Cartwheel interneurons of the dorsal cochlear nucleus (DCN) potently suppress multisensory signals that converge with primary auditory afferent input, and thus regulate auditory processing. Noradrenergic fibers from locus coeruleus project to the DCN, and α2-adrenergic receptors inhibit spontaneous spike activity but simultaneously enhance synaptic strength in cartwheel cells, a dual effect leading to enhanced signal-to-noise for inhibition. However, the ionic mechanism of this striking modulation is unknown. We generated a glycinergic neuron-specific knockout of the Na+ leak channel NALCN, and found that its presence was required for spontaneous firing in cartwheel cells. Activation of α2-adrenergic receptors inhibited both NALCN and spike generation, and this modulation was absent in the NALCN knockout. Moreover, α2-dependent enhancement of synaptic strength was also absent in the knockout. GABAB receptors mediated inhibition through NALCN as well, acting on the same population of channels as α2 receptors, suggesting close apposition of both receptor subtypes with NALCN. Thus, multiple neuromodulatory systems determine the impact of synaptic inhibition by suppressing the excitatory leak channel, NALCN.
This paper reports the fundamental discovery of adrenergic modulation of spontaneous firing through the inhibition of the Na+ leak channel NALCN in cartwheel cells in the dorsal cochlear nucleus. This study provides unequivocal evidence that the activation of alpha-2 adrenergic or GABA-B receptors inhibit NALCN currents to reduce neuronal excitability. The evidence supporting the conclusions is compelling, the electrophysiological data is high quality and the experimental design is rigorous.
The dorsal division of the mammalian cochlear nucleus (DCN) is a cerebellum-like structure in which principal cells integrate multimodal activity with primary auditory afferents, and these converging signals are thought to contribute to sound localization and sensitivity to sounds of interest (May, 2000; Oertel and Young, 2004). Cartwheel cells (CWC) are cerebellar Purkinje cell homologs that potently control this convergence by gating the multimodal signals to postsynaptic fusiform principal cells. CWCs also receive inputs from various neuromodulatory systems, including noradrenaline (NA) (Trussell, 2019). We showed previously that agonists of α2 noradrenergic receptors simultaneously halts spontaneous spike activity and enhances the strength of inhibitory signals to fusiform cells (Kuo and Trussell, 2011). The mechanism for this paradoxical action depends on the effect of spontaneous activity on synaptic strength: by reducing ongoing presynaptic firing, recovery from synaptic depression ensues and allows CWCs to mediate stronger postsynaptic signals in the fusiform cells. A related mechanism was later identified in the action of oxytocin in hippocampal interneurons (Owen et al., 2013; Tirko et al., 2018). However, the mechanism by which α2 noradrenergic receptors controlled such activity remained obscure. The most obvious candidate ion channel that could mediate such inhibition is the GIRK channel (G -protein-gated inwardly rectifying K+ channel) (Luscher et al., 1997; Arima et al., 1998; Li and van den Pol, 2005; Philippart and Khaliq, 2018), however attempts in our laboratory to implicate this channel failed.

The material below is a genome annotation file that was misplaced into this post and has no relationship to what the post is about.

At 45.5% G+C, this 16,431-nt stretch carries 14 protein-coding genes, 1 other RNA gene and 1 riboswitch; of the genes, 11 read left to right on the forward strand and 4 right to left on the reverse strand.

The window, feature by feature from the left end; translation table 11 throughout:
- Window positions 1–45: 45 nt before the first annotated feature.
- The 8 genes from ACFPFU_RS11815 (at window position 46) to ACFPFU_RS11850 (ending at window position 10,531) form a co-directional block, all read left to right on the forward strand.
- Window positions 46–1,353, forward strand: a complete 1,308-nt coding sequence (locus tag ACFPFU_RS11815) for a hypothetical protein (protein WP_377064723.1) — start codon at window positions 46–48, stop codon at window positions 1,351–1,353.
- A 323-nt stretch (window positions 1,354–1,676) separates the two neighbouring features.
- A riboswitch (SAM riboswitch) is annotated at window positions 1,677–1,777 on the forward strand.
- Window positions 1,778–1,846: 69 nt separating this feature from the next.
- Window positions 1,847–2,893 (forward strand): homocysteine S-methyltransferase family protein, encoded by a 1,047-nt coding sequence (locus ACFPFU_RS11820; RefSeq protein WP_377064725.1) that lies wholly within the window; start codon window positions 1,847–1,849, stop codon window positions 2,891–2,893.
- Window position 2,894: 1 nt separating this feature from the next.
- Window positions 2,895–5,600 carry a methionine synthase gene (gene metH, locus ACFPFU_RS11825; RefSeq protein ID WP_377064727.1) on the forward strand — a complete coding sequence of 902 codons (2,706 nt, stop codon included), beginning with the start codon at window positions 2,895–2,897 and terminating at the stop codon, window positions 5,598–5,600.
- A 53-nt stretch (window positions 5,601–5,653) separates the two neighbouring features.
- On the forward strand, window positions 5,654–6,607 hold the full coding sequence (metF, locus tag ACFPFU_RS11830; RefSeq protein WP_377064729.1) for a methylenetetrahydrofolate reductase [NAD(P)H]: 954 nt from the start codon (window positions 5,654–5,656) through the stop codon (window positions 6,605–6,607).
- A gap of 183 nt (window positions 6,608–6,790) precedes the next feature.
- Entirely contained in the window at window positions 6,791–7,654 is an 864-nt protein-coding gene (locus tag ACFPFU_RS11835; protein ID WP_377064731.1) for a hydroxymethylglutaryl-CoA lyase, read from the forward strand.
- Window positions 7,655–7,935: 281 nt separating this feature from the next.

The Na+ leak channel NALCN functions as a complex of 4 proteins: NALCN, FAM151a, UNC79 and UNC80 (Lu et al., 2010; Ren, 2011; Cochet-Bissuel et al., 2014; Kschonsak et al., 2020; Xie et al., 2020). This channel complex (here termed simply NALCN) contributes to the depolarizing drive for spontaneous firing in a wide variety of neurons, and functions in sensory, motor and circadian pathways (Nash et al., 2002; Lu et al., 2007; Lu and Feng, 2011; Xie et al., 2013; Lutas et al., 2016; Shi et al., 2016). Accordingly, mutations in the NALCN subunit or its associated proteins are linked to a variety of human diseases (Al-Sayed et al., 2013; Cochet-Bissuel et al., 2014; Chong et al., 2015; Bramswig et al., 2018). A hallmark of this channel is its inhibition by extracellular Ca2+; reduction of extracellular Ca2+ enhances the current, permitting a ready assessment of NALCN’s presence in neurons (Lu et al., 2010; Ren, 2011; Philippart and Khaliq, 2018; Chua et al., 2020). Recently it was shown that neurons of the substantia nigra express NALCN, and that both dopamine and GABAB receptors strongly downregulated NALCN activity in this region (Lutas et al., 2016; Philippart and Khaliq, 2018). As global knockouts of NALCN die at birth (Lu et al., 2007), we generated a knockout mouse line specific to glycinergic neurons in order to test the role of this channel in auditory interneurons. We found that CWCs expressed functional NALCN, and its loss in NALCN knockouts led to cessation of spontaneous firing. Outward currents and inhibition of firing mediated by NA was eliminated in the knockouts; since NALCN generates inward excitatory currents, NA must act by inhibition of NALCN. Similar results were obtained for the GABAB agonist baclofen. Thus, NALCN serves multiple roles in auditory function, setting the pace of neuronal firing while also mediating electrical inhibition by multiple neuromodulators and enhancement of synaptic strength.